Explore Teaching Examples | Provide Feedback

Assessing Gallery Walk

Gallery Walk can be assessed informally and through more formal evaluation involving oral and written presentations. This section has sample rubrics that can be used for evaluating different aspects of the Gallery Walk, ranging from group participation to the quality of oral and written reports. Feel free to modify these rubrics for the context of your own Gallery Walk.

Informal Evaluation

Informal evaluation does not count for a grade and can be as simple as rotating between groups and making sure each group is on task. There is further opportunity to observe and assess student learning during the report out phase and during ensuing class discussion relating to the report out. Regardless of the context, make a special attempt to involve disengaged students. Examples of questions that can be asked during a Gallery Walk include:

  1. "Your group seems to think ..... about this issue. How would you rephrase or summarize what has been discussed so far?"
  2. "What is your group doing now and where do you feel the discussion will progress? "
  3. "What similarities and differences do you see between the responses you are giving at this station and what was summarized at the last station?"
  4. "Your group seems to think...about this issue. Why do you say about that?"
  5. "How would you explain this issue to someone who has little or no background with this material?"
  6. Look at a particular response, either from the current group or a previous group, "This group said....is this correct? "

Formal Evaluation

thumbnail of students taking tests

Not every Gallery Walk needs to have assigned grades. Some students are more forthcoming and spontaneous without the pressure of formal evaluation. Still, there are situations in which formal evaluation is desirable, especially when the time and effort going into a Gallery Walk need to be justified. In the section below, find rubrics for grading the quality of group participation, oral presentations, and written work relating to the Gallery Walk. Another way to improve the quality of Gallery Walk is to have students assess instructor use of the technique. Sample forms are available below.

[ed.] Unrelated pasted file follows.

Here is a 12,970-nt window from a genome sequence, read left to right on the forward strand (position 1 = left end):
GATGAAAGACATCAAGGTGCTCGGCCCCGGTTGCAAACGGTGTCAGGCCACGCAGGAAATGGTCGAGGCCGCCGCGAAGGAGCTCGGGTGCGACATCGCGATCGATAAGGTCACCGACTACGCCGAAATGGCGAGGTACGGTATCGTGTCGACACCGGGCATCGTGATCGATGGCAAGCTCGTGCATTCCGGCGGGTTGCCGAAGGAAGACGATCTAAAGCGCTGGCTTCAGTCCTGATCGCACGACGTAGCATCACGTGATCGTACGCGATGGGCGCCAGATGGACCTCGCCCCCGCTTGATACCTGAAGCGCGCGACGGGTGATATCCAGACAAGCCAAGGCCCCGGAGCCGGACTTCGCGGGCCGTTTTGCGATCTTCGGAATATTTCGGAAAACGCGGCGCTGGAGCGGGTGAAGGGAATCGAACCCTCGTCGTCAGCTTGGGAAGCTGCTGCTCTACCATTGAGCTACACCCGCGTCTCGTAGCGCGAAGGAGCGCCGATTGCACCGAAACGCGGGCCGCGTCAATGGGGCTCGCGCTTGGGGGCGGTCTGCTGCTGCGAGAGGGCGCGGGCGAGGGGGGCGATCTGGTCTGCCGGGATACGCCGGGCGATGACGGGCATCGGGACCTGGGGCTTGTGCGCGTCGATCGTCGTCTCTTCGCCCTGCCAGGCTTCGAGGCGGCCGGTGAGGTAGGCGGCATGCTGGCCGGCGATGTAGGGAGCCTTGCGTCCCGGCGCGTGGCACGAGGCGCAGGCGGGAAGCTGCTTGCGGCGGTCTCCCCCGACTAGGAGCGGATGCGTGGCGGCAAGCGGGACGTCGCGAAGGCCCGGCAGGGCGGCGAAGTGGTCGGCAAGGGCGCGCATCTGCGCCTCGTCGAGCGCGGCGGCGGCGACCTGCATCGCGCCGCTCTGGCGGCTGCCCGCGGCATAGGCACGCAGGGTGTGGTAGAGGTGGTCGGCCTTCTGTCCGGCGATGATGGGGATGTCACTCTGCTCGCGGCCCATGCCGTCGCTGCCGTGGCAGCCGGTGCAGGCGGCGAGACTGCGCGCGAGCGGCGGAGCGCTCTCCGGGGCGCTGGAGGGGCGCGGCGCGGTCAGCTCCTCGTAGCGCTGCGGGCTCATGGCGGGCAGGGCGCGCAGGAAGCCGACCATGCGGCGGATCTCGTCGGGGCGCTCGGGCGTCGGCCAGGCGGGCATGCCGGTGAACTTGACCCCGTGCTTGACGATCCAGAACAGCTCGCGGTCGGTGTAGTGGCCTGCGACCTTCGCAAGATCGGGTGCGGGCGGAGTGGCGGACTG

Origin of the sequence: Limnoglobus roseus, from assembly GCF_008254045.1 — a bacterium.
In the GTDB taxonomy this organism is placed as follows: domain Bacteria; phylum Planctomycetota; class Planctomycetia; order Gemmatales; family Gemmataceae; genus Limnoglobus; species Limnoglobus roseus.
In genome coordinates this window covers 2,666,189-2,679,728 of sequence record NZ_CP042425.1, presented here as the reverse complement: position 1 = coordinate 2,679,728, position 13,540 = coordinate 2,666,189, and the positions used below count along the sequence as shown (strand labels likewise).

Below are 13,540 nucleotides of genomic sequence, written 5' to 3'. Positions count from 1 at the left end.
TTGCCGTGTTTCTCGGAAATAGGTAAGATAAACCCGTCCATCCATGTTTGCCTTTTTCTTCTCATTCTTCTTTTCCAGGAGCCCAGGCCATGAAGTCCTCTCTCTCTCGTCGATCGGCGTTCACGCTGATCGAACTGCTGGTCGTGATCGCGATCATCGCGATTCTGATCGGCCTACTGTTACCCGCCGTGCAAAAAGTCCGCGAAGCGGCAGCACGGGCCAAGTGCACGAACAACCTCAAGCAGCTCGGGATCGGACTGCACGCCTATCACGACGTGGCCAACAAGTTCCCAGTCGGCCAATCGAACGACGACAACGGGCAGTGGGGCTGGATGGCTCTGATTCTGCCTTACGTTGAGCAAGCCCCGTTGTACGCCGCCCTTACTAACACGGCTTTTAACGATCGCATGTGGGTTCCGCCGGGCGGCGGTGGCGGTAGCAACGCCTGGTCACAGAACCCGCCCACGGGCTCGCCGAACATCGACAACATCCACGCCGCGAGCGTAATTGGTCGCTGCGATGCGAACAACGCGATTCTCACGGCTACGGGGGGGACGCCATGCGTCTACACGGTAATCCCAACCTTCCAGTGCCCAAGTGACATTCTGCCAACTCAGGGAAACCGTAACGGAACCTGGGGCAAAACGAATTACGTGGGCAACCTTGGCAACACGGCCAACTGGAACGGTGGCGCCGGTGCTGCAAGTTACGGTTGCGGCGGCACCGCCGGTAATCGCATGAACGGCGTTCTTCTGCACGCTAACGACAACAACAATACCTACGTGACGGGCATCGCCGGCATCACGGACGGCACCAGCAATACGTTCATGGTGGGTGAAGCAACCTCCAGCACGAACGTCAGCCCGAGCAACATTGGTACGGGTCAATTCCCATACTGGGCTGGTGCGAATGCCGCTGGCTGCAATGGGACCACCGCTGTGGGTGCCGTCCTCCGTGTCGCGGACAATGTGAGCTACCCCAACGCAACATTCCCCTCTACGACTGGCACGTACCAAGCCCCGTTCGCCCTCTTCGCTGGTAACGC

1. Instructor/Student Evaluation Form for Group Discussion: (Microsoft Word 28kB Jul5 07) a short, three question rubric evaluating observed group behaviors like the degree of participation, listening, and assistance. This form could be used either by the instructor or by students to assess the quality of group interaction.
  2. Instructor Evaluation Form for Oral Reports: (Microsoft Word 56kB Jul6 07) a fairly detailed eleven part rubric for evaluating the quality of students' oral report during the "report out" phase of Gallery Walk. Included in the rubric are assessments of organization, content, research effort, and use of multimedia.
  3. Instructor Evaluation for Written Reports (Microsoft Word 40kB Jul5 07): if Gallery Walk involves a written component use this detailed rubric for assessing the quality of student reports. This 12 part rubric might be overly detailed for some papers so modify as needed. The link upon which this rubric was based:
    Rubric for Research Paper: (more info) from the University of Kansas, a twelve item rubric that evaluates papers using the following criteria: purpose, content, organization, feel, tone, sentence structure, word choice, grammar, length, use of references, and reference format.
  4. Student Rubric for Evaluating Group Work: (Microsoft Word 37kB May20 05) when the Gallery Walk requires group work outside class time, use this seven item rubric to rate other team members on such items as work ethic, participation in discussion, and ability to meet deadlines.
  5. Student Evaluation for Gallery Walk: (Microsoft Word 34kB May20 05) to improve the quality of future Gallery Walks, use this twelve question survey intended to show how well students enjoyed participating in a Gallery Walk.